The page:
Scientists at the University of California, Irvine, USA, was looking for a way to replace the liquid lithium batteries for a stronger and safer option, as the lithium batteries are extremely combustible and very sensitive to temperature. Hence, when given with this they found the battery 400 times more efficient than today. The researchers then began experimenting with gold nanowires coated with a gel electrolyte and discovered that they were incredibly resilient. The battery could continue to work effectively for more than 200,000 load cycles and even it could also last up to 400 times longer. For a long time, scientists have experimented with battery nanowires. Now, many of you might be thinking that why they do that, this is because they are thousand times thinner than a human hair, highly conductive and have a large area for storage and transfer of electrons. But, the problem was that these filaments are extremely delicate and could not withstand the far pressure of loading and unloading. However, one day the doctoral student Mya Le Thai from the University of California, Irvine decided to put in these a delicate filament gel layer. “Doctoral student Mya Le Thai from the University of California, Irvine was fiddling and covered everything with a thin layer of gel before starting the cycle,” said Reginald Penner, who is the director of the Department of Chemistry at the University of California, Irvine. “Mya Le Thai from the University of California has discovered that only using this gel (electrolyte) could submit cycles (loading and unloading) hundreds of thousands of times without losing its capabilities. This is amazing because these things typically die dramatically after 5,000 or 6,000 cycles, 7,000 as much” he added.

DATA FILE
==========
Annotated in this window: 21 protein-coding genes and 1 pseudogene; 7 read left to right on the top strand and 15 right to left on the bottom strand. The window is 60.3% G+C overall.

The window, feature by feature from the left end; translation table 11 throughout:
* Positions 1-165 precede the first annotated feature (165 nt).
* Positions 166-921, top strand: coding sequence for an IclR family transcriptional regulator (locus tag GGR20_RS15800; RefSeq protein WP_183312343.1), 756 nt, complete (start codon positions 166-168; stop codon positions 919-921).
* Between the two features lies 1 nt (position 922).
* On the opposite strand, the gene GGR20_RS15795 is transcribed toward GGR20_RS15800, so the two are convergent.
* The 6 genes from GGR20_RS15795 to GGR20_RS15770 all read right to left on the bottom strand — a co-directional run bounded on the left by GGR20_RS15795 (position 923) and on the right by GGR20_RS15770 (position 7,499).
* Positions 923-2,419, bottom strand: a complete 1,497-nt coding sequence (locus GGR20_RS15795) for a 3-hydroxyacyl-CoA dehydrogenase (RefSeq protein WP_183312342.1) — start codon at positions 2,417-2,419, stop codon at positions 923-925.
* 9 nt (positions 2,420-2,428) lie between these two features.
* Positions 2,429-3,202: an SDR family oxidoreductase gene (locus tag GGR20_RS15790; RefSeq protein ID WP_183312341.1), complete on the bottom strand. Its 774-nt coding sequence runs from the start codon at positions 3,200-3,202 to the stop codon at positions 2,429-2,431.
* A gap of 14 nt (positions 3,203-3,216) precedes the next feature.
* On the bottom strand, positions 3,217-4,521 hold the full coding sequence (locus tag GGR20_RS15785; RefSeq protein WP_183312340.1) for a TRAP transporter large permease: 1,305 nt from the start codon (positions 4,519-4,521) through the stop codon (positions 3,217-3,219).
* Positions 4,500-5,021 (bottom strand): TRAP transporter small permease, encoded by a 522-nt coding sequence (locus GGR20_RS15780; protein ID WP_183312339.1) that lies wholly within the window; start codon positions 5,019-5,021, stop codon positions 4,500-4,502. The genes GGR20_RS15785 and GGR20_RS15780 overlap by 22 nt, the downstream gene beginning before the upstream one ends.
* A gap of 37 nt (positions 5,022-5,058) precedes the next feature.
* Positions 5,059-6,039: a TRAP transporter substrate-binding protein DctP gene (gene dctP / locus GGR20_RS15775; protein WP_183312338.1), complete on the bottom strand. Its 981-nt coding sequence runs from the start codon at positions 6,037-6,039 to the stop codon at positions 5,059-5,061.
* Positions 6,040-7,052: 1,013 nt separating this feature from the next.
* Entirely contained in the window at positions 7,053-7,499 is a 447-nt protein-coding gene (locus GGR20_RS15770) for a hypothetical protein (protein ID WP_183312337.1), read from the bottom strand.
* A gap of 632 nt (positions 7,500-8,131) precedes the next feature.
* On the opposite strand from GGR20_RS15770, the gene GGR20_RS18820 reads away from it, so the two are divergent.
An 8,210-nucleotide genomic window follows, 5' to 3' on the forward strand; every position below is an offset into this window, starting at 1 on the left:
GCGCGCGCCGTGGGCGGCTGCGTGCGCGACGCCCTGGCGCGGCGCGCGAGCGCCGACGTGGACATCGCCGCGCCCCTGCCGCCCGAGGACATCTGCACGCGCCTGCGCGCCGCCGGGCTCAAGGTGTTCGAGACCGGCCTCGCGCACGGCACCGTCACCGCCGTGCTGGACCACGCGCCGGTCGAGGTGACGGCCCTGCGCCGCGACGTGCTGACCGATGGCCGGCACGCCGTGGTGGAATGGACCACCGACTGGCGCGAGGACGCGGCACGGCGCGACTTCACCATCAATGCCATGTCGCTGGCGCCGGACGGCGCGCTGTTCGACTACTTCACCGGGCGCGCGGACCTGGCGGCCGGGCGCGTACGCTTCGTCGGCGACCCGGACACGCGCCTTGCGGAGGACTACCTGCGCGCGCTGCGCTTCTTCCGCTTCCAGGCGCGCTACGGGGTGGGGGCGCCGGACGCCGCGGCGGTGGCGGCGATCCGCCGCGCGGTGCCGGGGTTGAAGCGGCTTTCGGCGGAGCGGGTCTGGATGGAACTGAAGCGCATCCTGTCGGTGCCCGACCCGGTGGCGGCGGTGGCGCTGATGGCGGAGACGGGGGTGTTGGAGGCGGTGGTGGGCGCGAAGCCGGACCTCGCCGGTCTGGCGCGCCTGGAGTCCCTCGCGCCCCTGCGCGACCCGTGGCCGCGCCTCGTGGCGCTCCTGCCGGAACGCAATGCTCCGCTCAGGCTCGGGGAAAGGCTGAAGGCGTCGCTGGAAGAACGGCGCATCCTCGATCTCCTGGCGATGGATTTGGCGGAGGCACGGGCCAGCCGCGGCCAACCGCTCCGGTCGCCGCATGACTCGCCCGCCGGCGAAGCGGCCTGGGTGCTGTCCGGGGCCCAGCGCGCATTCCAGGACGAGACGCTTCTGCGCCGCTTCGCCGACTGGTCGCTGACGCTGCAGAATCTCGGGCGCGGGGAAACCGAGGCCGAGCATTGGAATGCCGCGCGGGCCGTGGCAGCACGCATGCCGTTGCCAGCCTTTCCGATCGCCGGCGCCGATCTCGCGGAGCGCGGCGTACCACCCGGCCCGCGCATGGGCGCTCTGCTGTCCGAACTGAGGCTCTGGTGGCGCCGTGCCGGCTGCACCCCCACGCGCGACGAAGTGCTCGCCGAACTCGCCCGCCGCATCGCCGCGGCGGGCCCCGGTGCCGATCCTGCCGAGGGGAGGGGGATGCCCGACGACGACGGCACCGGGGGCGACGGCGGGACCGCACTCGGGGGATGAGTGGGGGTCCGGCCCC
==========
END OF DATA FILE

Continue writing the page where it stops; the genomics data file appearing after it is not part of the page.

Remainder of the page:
Furthermore, when the doctoral student Mya Le Thai from the University of California, Irvine began testing this on devices he found that these cells were not going to die. Yes, it means you can now easily assume that this battery can last forever. Hence, the experts believe that the viscous material plasticizes the metal oxide in the battery that will give it flexibility, which will simply prevent cracking. “The coated electrode holds its shape much better, making it a more reliable option,” Thai said. “This research proves that a nanowire-based battery electrode can have a long lifetime and that we can make these kinds of batteries a reality” she added. However, there is still a long way to go before we start seeing these batteries in our cell.